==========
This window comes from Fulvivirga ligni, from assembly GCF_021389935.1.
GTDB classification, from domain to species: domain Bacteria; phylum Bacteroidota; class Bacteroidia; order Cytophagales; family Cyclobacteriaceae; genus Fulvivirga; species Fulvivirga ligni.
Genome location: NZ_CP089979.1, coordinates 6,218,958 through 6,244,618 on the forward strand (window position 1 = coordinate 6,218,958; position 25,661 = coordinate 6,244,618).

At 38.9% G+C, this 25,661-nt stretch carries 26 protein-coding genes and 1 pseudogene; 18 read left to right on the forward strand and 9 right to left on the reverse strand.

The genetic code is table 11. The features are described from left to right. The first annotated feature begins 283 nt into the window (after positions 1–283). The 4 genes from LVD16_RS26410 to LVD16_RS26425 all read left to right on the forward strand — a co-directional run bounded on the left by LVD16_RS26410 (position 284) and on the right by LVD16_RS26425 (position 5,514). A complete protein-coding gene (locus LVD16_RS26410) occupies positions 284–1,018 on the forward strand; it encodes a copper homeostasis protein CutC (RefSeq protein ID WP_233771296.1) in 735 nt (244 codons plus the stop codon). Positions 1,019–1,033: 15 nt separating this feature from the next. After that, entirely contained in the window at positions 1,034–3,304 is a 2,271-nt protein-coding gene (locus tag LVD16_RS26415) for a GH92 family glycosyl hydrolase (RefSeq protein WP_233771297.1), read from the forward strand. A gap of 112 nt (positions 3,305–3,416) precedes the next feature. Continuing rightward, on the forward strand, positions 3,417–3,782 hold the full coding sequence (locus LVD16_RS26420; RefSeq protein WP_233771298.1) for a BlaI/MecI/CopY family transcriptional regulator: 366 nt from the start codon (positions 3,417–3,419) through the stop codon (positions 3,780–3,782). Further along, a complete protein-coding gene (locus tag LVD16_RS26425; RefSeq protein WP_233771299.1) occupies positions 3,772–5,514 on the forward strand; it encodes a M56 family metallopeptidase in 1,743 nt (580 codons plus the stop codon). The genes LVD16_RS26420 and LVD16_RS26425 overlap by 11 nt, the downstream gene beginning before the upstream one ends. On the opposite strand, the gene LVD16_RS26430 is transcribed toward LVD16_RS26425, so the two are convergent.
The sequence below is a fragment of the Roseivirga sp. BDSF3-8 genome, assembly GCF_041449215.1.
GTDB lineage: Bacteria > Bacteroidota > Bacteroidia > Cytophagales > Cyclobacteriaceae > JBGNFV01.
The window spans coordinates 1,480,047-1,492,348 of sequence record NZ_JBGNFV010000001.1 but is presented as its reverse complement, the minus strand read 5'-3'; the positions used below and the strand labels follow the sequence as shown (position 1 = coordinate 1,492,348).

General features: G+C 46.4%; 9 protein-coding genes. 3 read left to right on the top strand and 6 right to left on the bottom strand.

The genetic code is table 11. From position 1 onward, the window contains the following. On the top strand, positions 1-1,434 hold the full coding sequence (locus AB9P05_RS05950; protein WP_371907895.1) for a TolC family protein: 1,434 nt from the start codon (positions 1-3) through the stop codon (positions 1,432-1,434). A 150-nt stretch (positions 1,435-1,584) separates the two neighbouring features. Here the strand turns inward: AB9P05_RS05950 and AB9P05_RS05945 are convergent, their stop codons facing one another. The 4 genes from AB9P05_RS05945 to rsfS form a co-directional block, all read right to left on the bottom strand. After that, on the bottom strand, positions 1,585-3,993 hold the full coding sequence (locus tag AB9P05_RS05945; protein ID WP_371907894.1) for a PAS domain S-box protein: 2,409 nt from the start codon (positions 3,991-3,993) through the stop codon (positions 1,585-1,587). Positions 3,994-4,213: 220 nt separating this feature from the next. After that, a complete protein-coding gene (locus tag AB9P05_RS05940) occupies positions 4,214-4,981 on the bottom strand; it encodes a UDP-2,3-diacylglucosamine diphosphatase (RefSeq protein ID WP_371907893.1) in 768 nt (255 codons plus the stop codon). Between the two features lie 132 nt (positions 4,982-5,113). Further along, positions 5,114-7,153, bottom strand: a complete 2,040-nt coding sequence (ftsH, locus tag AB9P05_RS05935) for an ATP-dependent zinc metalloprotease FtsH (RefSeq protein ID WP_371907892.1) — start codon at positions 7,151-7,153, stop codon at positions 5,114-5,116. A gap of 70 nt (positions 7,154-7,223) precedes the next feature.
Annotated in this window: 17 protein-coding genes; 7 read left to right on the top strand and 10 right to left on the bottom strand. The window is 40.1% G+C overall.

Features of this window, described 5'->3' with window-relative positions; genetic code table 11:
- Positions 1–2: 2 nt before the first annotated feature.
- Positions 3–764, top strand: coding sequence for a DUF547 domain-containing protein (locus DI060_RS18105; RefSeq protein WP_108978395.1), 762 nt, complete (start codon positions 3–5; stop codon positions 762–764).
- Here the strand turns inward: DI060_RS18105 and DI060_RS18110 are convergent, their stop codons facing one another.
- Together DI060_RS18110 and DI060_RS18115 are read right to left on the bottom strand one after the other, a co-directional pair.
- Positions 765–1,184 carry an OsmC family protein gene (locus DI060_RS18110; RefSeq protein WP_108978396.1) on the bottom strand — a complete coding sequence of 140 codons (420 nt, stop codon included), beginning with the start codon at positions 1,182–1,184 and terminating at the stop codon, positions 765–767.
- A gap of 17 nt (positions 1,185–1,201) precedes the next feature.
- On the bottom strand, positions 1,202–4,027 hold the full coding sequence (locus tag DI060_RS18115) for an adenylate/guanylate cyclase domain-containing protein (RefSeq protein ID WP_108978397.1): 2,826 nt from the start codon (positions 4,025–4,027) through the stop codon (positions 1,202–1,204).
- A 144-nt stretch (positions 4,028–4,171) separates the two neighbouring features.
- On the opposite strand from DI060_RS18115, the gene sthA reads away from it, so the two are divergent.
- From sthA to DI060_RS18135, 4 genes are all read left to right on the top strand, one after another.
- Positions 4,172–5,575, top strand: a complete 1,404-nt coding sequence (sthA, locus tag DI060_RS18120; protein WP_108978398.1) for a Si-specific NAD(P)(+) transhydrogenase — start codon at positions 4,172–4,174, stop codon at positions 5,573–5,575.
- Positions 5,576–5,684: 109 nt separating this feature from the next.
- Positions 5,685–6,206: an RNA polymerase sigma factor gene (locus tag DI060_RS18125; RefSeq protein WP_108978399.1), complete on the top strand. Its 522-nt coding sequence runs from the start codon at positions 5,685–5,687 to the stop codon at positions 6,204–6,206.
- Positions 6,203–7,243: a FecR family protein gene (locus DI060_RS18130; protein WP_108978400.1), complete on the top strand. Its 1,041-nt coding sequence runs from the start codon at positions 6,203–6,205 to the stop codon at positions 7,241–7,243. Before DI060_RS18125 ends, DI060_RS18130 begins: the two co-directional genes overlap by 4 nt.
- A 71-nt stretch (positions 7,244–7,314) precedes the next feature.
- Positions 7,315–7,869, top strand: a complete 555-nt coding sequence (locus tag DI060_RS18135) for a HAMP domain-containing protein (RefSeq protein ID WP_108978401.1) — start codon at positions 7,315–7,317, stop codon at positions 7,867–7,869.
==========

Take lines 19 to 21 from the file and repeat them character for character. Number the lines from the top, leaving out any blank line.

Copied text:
- On the bottom strand, positions 1,202–4,027 hold the full coding sequence (locus tag DI060_RS18115) for an adenylate/guanylate cyclase domain-containing protein (RefSeq protein ID WP_108978397.1): 2,826 nt from the start codon (positions 4,025–4,027) through the stop codon (positions 1,202–1,204).
- A 144-nt stretch (positions 4,028–4,171) separates the two neighbouring features.
- On the opposite strand from DI060_RS18115, the gene sthA reads away from it, so the two are divergent.